Gettysburg CycloramaPlease meet the other matted and framed photo in the Cyclorama repertoire.

I realize this is a photo-intensive post. And to be honest, these itty-bitty little thumbnails are pretty worthless. I do hope you click on the first photo and just follow them through. They details of the painting are visible once you get to a larger image. I kept the resolution very high when I posted these so that hopefully you’d be able to see what I saw. I also recommend this stop whenever you visit Gettysburg. It is, quite simply, fantastic. No filters required, just patience and a good camera!

Gettysburg CycloramaGettysburg CycloramaWhen I arrive home from any of my big trips, I put my graphic design training to good work and create hardbound coffee table books that I have professionally printed. I first did this when my brother Ethan, his wife Adriana, my sister Julie, our friend Katie, and I had the chance to visit Washington, D.C. in 2008. The big deal was that we got to tour the West Wing of the White House (I’ve been in the Oval Office from the neck up). When a group of us went to the Vancouver Olympics, they offered to pay me to make a book commemorating our trip. I would’ve made one for myself anyway, so that worked perfectly. Books for my 2010 trip to Europe and my 2012 East Coast swing were natural follow ups. These two pages, along with my peacocks, were my favorites of the book. And the Cyclorama pages sit opposite each other in my book just as you see here. Someone did ask me how I captured such rich hues when they turned to this page… um, I aimed my camera, held it still, and pushed the button. (Very technical, I know.)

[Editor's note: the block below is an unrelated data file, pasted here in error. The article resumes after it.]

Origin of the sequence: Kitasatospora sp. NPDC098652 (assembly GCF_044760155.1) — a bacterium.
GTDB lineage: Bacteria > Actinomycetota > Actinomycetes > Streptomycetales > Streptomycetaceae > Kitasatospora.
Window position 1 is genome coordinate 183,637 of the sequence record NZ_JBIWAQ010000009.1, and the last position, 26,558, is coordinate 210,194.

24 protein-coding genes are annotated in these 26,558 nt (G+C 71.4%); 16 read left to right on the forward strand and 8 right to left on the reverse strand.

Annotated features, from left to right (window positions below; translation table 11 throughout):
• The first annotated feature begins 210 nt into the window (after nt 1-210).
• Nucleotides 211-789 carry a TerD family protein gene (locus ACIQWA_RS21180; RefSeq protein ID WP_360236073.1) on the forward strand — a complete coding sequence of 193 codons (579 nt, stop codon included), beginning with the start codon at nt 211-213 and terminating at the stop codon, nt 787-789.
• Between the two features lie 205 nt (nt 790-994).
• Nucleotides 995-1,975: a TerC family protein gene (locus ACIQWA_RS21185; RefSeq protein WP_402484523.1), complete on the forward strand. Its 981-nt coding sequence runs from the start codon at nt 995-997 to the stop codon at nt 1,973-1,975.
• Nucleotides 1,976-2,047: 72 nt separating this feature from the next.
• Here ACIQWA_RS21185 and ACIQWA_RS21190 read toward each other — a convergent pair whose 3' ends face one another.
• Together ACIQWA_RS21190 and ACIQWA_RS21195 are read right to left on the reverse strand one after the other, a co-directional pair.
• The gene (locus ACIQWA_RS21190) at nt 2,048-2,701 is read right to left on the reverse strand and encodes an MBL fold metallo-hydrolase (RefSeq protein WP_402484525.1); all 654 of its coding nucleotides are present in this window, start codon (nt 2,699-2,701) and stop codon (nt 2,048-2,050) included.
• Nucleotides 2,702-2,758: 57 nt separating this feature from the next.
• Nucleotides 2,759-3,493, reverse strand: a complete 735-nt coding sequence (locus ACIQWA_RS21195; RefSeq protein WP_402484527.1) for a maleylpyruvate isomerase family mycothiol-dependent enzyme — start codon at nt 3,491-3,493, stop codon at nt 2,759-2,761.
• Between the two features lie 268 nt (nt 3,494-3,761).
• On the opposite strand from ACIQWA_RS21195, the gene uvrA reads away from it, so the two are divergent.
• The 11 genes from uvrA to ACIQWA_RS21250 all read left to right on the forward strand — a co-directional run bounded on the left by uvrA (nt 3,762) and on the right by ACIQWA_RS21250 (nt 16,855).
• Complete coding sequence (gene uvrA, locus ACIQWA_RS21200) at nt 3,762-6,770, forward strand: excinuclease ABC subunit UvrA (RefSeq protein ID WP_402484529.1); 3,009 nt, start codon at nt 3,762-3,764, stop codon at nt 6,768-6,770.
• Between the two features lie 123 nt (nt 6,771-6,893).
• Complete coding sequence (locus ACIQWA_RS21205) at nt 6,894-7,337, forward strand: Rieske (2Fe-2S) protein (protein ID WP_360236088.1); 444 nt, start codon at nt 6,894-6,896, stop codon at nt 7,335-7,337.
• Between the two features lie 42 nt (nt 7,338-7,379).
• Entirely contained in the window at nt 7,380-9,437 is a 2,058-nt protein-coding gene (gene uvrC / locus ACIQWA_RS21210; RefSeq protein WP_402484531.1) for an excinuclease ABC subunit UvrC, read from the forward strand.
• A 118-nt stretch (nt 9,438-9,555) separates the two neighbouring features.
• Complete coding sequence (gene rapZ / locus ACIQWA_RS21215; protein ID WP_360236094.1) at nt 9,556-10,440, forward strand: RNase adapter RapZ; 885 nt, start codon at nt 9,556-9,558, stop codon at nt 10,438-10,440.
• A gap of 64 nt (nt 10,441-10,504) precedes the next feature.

Awash in: Color

Awash in: The Hue of You

14 thoughts on “Cyclorama, Gettysburg National Military Park

    • I think a lot of people bypass it, thinking, “Oh, it’s just a military park. It’s probably boring!” I found it fascinating… between the driving tour, the Cyclorama, and Eisenhower’s place, I loved it! I need to post the photos from the driving tour and my tour of Eisenhower’s farm… note to self. 😉

      • Someone recommended that we hire a tour guide for our car and we did. Best thing ever! She was so good and history came alive. It also helps to read up on it before going. I love history and the people who lived are the ones who make it fascinating.